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Biometrics. 2019 Aug 19. doi: 10.1111/biom.13139. [Epub ahead of print]

Structured gene-environment interaction analysis.

Wu M1,2, Zhang Q3, Ma S2.

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School of Statistics and Management, Shanghai University of Finance and Economics, Shanghai, China.
Department of Biostatistics, Yale University, New Haven, Connecticut.
School of Economics and Wang Yanan Institute for Studies in Economics, Xiamen University, Xiamen, China.


For the etiology, progression, and treatment of complex diseases, gene-environment (G-E) interactions have important implications beyond the main G and E effects. G-E interaction analysis can be more challenging with higher dimensionality and need for accommodating the "main effects, interactions" hierarchy. In recent literature, an array of novel methods, many of which are based on the penalization technique, have been developed. In most of these studies, however, the structures of G measurements, for example, the adjacency structure of single nucleotide polymorphisms (SNPs; attributable to their physical adjacency on the chromosomes) and the network structure of gene expressions (attributable to their coordinated biological functions and correlated measurements) have not been well accommodated. In this study, we develop structured G-E interaction analysis, where such structures are accommodated using penalization for both the main G effects and interactions. Penalization is also applied for regularized estimation and selection. The proposed structured interaction analysis can be effectively realized. It is shown to have consistency properties under high-dimensional settings. Simulations and analysis of GENEVA diabetes data with SNP measurements and TCGA melanoma data with gene expression measurements demonstrate its competitive practical performance.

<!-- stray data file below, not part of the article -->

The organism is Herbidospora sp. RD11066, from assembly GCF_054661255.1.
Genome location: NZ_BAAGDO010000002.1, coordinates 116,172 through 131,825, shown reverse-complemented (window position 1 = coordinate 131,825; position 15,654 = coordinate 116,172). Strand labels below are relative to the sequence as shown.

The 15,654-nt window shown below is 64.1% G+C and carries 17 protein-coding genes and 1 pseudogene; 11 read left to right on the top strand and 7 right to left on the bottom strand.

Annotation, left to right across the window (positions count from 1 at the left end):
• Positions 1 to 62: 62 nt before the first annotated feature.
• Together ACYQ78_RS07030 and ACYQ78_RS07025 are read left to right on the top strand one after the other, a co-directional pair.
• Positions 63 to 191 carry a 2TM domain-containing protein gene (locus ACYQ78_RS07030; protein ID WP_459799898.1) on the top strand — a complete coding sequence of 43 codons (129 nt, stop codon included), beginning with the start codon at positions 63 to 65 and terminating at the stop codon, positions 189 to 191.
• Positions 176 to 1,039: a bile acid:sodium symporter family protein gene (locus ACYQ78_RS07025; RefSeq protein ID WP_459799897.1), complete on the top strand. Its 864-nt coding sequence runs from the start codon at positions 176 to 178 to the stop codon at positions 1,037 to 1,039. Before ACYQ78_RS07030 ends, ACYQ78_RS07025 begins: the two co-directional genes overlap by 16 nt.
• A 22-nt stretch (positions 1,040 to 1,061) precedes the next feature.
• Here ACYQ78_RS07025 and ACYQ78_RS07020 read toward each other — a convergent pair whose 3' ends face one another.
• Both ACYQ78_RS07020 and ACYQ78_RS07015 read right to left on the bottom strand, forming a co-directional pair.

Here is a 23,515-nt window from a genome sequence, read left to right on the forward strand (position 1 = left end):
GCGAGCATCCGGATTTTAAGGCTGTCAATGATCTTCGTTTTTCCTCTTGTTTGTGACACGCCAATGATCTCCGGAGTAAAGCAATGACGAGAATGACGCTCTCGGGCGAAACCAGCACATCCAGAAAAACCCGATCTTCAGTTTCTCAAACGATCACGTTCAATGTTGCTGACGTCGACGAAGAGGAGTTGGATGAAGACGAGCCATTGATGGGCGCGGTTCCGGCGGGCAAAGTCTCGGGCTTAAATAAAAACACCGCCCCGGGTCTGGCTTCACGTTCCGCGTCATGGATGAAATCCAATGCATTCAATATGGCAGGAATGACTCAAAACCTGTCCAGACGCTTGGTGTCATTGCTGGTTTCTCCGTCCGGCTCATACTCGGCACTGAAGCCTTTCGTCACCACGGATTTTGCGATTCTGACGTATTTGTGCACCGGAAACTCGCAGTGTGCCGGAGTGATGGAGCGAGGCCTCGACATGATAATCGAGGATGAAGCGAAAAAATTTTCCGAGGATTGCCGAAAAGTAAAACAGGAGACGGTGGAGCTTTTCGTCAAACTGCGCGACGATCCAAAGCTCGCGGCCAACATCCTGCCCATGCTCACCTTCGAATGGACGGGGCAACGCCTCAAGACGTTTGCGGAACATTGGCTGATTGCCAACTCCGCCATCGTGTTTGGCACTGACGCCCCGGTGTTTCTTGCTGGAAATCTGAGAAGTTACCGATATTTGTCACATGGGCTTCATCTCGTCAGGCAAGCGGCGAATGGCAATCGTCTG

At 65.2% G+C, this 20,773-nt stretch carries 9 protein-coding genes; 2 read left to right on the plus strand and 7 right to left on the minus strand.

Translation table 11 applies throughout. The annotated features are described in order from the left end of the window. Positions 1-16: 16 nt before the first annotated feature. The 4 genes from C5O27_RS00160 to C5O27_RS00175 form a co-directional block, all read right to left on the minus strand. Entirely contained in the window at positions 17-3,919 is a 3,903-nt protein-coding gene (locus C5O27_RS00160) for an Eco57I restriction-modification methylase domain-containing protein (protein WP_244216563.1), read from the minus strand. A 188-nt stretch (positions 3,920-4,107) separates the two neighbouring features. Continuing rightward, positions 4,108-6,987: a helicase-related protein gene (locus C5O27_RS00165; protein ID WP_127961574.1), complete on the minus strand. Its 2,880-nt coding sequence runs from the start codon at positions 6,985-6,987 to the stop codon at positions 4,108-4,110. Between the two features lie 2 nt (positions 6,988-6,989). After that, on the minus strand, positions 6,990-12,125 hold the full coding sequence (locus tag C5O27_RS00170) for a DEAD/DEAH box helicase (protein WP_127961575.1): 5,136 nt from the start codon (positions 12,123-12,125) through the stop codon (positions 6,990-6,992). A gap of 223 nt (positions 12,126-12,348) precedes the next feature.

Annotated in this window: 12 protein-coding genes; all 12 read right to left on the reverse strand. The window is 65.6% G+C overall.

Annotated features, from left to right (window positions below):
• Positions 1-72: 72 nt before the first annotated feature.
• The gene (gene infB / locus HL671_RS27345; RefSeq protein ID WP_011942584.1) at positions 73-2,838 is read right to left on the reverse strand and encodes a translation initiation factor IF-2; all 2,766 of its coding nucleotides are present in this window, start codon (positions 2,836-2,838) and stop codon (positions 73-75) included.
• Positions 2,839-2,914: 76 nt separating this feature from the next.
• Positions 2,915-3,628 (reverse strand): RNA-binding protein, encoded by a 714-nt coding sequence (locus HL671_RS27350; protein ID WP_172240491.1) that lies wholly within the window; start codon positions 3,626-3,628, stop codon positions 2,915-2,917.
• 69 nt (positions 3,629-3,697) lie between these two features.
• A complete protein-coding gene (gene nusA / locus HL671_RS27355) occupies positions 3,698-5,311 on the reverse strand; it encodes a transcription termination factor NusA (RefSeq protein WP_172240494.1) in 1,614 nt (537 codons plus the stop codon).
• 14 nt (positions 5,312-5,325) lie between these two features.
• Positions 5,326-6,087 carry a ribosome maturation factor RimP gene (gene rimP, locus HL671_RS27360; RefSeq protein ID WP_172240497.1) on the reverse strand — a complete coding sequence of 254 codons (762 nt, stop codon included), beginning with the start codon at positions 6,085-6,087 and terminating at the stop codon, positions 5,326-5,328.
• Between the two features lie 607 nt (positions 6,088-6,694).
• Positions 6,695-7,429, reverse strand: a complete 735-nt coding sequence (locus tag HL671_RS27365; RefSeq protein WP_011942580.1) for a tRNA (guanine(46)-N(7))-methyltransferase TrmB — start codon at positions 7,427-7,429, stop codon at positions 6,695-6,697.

gene-environment interaction; high-dimensional modeling; structured analysis

[Available on 2021-02-19]

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